Wednesday, October 19, 2011

Rotten tomato crops produce lawyer reprimand

Posted By on Wed, Oct 19, 2011 at 4:29 PM

Sarah Vestal, a former Arkansan now living in California, sent me this copy of a recent decision by the Supreme Court Committee on Professional Conduct issuing a reprimand and fine of $1,500, plus $50 costs, to Graham Catlett, a Little Rock lawyer, over Vestal's complaint about Catlett's role in a failed organic tomato business.

The Catlett-Vestal partnership grew rancorous years ago and resulted in a lawsuit, ultimately settled, over Vestal Gourmet Foods, set up to grow organic tomatoes near Sheridan. The crux of the professional conduct complaint is over actions by Catlett after a greenhouse and regular organic tomato crop failed in 2005. The report says non-organic tomatoes were purchased and labeled as organic to supply to Vestal customers. Vestal and Catlett were feuding over the business and Vestal filed a complaint with the USDA over the mislabeling. Ultimately, the USDA revoked the firm's organic certification.

Vestal also complained to the lawyer disciplinary agency. It cited Catlett under a rule that says dishonesty, fraud, deceit or misrepresentation can be professional misconduct. Stark Ligon, director of the agency, said Catlett did not ask for a public hearing and accepted the committee's decision. It was filed Wednesday with the Arkansas Supreme Court.

Tags: , , , , ,


Speaking of...

Comments (7)

Showing 1-7 of 7

Add a comment

Subscribe to this thread:
Showing 1-7 of 7

Add a comment

More by Max Brantley

  • Thursday's open line and the daily video

    Here's the open line and the daily video.
    • Oct 27, 2016
  • UPDATE: Ted Suhl gets seven years, $200,000 fine for bribery

    Ted Suhl was sentenced this morning by federal Judge Billy Roy Wilson on four counts of attempting to bribe a state official to help his mental health business supported by Medicaid money. He received 84 months and a $200,000 fine and is to report to prison in early January. He will appeal.
    • Oct 27, 2016
  • Question raised on Dallas Cowboy gift to NLR cops

    Blogger Russ Racop raises an interesting question, as he sometimes does, about Dallas Cowboys owner Jerry Jones' gift of free tickets for North Little Rock cops to attend a Dallas Cowboy football game.
    • Oct 27, 2016
  • More »

Readers also liked…

  • War. What is it good for? Tom Cotton has an idea

    Twenty-four hours after meddling in President Obama's talks with Iran, hawkish Sen. Tom Cotton scheduled an off-the-record meeting with defense contractors, who'd be happy to supply goods for U.S. armed incursions in the Middle East.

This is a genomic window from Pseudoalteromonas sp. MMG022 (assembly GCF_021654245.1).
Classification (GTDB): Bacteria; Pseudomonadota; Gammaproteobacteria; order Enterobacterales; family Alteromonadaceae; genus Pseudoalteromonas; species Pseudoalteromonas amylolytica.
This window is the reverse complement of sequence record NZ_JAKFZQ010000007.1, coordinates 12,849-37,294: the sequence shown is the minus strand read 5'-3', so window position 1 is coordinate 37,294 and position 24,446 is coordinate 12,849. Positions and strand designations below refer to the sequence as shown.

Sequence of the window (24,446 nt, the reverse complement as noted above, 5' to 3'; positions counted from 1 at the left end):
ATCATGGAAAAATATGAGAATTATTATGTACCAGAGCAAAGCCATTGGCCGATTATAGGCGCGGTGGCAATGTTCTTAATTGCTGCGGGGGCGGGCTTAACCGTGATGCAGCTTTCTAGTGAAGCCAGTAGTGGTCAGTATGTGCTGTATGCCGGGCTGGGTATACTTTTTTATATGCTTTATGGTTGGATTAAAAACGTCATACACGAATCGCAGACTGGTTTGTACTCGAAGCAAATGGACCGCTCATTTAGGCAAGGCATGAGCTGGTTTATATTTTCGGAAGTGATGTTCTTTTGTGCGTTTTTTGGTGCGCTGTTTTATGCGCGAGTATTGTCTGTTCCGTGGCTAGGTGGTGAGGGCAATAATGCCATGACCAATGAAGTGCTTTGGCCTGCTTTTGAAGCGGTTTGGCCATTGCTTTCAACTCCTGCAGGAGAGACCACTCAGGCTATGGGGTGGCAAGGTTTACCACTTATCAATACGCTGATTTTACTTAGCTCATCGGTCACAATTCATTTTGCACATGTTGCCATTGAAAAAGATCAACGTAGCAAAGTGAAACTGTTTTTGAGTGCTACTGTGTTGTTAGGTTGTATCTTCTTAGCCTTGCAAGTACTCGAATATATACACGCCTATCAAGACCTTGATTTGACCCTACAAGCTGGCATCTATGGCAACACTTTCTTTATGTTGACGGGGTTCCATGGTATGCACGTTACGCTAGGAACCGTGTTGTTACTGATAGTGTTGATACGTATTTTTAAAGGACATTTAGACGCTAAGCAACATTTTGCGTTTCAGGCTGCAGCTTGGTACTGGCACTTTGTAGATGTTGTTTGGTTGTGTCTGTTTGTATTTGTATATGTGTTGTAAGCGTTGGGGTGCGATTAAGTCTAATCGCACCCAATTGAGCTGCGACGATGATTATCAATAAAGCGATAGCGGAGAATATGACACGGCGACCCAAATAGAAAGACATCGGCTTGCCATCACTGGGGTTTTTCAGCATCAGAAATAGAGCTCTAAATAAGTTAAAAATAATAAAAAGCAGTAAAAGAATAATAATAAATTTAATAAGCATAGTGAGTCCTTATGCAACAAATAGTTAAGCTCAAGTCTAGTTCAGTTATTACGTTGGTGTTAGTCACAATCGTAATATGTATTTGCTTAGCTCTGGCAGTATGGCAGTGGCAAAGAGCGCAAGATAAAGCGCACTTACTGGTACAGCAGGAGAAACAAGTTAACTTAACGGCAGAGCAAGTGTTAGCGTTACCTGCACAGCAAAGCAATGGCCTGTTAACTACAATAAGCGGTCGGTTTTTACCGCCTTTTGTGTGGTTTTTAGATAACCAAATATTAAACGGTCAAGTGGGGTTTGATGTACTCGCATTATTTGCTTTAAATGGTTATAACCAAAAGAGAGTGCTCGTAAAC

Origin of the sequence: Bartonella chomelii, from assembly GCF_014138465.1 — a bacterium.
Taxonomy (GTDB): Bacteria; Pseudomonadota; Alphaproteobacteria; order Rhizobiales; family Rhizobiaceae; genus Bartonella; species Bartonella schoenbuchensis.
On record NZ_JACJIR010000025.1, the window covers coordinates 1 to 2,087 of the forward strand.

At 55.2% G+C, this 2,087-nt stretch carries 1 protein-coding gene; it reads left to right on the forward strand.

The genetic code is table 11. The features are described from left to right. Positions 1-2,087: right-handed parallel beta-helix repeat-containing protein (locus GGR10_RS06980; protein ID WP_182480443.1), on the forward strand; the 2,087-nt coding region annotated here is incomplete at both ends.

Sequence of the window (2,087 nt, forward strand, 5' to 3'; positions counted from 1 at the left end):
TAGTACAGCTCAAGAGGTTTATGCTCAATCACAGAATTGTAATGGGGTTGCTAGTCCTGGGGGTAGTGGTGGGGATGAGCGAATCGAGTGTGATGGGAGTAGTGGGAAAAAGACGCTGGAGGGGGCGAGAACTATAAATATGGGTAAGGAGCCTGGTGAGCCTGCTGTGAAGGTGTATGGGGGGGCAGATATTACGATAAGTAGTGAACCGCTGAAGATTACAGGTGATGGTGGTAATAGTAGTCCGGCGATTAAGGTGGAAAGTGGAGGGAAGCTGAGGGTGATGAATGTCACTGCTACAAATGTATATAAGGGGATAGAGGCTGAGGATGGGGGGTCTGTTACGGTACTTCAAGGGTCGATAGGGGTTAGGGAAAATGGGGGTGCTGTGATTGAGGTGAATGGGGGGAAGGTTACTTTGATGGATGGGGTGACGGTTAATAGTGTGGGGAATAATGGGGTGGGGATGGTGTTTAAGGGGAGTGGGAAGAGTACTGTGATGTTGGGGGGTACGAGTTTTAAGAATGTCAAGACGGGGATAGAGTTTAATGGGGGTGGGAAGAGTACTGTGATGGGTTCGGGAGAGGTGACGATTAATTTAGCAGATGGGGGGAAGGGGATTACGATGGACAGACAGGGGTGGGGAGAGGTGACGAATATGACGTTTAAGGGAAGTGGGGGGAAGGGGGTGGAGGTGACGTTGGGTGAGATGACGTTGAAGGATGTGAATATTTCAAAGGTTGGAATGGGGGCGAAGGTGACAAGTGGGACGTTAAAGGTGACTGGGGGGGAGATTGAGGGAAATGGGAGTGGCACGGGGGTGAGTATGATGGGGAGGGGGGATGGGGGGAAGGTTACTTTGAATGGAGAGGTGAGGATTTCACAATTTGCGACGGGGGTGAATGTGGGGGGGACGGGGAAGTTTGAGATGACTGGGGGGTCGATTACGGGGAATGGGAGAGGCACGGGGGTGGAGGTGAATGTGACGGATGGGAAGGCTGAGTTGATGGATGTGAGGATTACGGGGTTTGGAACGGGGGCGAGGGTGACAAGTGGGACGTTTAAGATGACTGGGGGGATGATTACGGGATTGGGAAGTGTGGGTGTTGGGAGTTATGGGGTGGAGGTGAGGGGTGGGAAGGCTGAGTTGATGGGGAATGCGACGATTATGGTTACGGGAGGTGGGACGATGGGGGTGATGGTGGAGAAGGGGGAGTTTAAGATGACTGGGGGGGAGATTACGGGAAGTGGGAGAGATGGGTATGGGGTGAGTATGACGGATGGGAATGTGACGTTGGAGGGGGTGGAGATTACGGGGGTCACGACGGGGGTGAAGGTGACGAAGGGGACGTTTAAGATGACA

• Mar 9, 2015
  • Speaking of Justin Harris: Cleaning up the record

    Computer geeks with a little time might want to take a look at the heavy editing underway on Rep. Justin Harris' Wikipedia page. Gnomes are hard at work editing out references to news of the rehoming controversy.
    • Mar 8, 2015
  • Not everyone is in Tom Cotton fan club

    Conservative New York newspaper labels Tom Cotton and others "traitors" for injecting themselves into presidential diplomacy with Iran.
    • Mar 10, 2015

Most Shared

  • Issue 3: blank check

    Who could object to a constitutional amendment "concerning job creation, job expansion and economic development," which is the condensed title for Issue 3 for Arkansas voters on Nov. 8?
  • Little Rock police kill man downtown

    Little Rock police responding to a disturbance call near Eighth and Sherman Streets about 12:40 a.m. killed a man with a long gun, Police Chief Kenton Buckner said in an early morning meeting with reporters.
  • From the mind of Sol LeWitt: Crystal Bridges 'Loopy Doopy': A correction

    Crystal Bridges Museum of American Art is installing Sol Lewitt's 70-foot eye-crosser "Wall Drawing 880: Loopy Doopy," waves of complementary orange and green, on the outside of the Twentieth Century Gallery bridge. You can glimpse painters working on it from Eleven, the museum's restaurant, museum spokeswoman Beth Bobbitt said
  • Ted Suhl loses another bid for new trial; faces stiff sentencing recommendation

    Ted Suhl, the former operator of residential and out-patient mental health services, has lost a second bid to get a new trial on his conviction for paying bribes to influence state Human Services Department policies. Set for sentencing Thursday, Suhl faces a government request for a sentence up to almost 20 years. He argues for no more than 33 months.
  • Football and foster kids

    It took a football stadium to lay bare Republican budget hypocrisy in Arkansas.

Most Viewed

Most Recent Comments



© 2016 Arkansas Times | 201 East Markham, Suite 200, Little Rock, AR 72201
Powered by Foundation